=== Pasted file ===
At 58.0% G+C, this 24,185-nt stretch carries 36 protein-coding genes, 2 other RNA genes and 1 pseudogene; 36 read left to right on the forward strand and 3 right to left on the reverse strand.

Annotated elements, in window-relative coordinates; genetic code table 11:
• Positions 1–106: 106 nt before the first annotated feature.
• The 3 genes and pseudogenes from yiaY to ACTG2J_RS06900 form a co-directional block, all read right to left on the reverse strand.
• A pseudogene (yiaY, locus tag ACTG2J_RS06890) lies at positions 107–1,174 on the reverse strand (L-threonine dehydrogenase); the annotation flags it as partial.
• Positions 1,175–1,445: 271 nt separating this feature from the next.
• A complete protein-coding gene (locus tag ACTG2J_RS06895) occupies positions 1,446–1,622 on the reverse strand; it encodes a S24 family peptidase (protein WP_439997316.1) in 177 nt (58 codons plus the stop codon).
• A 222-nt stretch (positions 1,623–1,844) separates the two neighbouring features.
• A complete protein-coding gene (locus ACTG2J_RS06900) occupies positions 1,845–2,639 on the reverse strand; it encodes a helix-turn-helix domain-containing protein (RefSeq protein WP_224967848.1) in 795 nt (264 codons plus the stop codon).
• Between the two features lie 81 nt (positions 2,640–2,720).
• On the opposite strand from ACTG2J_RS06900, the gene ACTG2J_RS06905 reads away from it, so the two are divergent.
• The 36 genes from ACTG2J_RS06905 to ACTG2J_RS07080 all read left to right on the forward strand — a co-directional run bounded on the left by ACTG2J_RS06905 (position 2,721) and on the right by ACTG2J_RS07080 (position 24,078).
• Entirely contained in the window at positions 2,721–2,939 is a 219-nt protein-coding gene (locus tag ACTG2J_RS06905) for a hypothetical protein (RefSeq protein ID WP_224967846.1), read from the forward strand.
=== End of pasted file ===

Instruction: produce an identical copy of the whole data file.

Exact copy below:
At 58.0% G+C, this 24,185-nt stretch carries 36 protein-coding genes, 2 other RNA genes and 1 pseudogene; 36 read left to right on the forward strand and 3 right to left on the reverse strand.

Annotated elements, in window-relative coordinates; genetic code table 11:
• Positions 1–106: 106 nt before the first annotated feature.
• The 3 genes and pseudogenes from yiaY to ACTG2J_RS06900 form a co-directional block, all read right to left on the reverse strand.
• A pseudogene (yiaY, locus tag ACTG2J_RS06890) lies at positions 107–1,174 on the reverse strand (L-threonine dehydrogenase); the annotation flags it as partial.
• Positions 1,175–1,445: 271 nt separating this feature from the next.
• A complete protein-coding gene (locus tag ACTG2J_RS06895) occupies positions 1,446–1,622 on the reverse strand; it encodes a S24 family peptidase (protein WP_439997316.1) in 177 nt (58 codons plus the stop codon).
• A 222-nt stretch (positions 1,623–1,844) separates the two neighbouring features.
• A complete protein-coding gene (locus ACTG2J_RS06900) occupies positions 1,845–2,639 on the reverse strand; it encodes a helix-turn-helix domain-containing protein (RefSeq protein WP_224967848.1) in 795 nt (264 codons plus the stop codon).
• Between the two features lie 81 nt (positions 2,640–2,720).
• On the opposite strand from ACTG2J_RS06900, the gene ACTG2J_RS06905 reads away from it, so the two are divergent.
• The 36 genes from ACTG2J_RS06905 to ACTG2J_RS07080 all read left to right on the forward strand — a co-directional run bounded on the left by ACTG2J_RS06905 (position 2,721) and on the right by ACTG2J_RS07080 (position 24,078).
• Entirely contained in the window at positions 2,721–2,939 is a 219-nt protein-coding gene (locus tag ACTG2J_RS06905) for a hypothetical protein (RefSeq protein ID WP_224967846.1), read from the forward strand.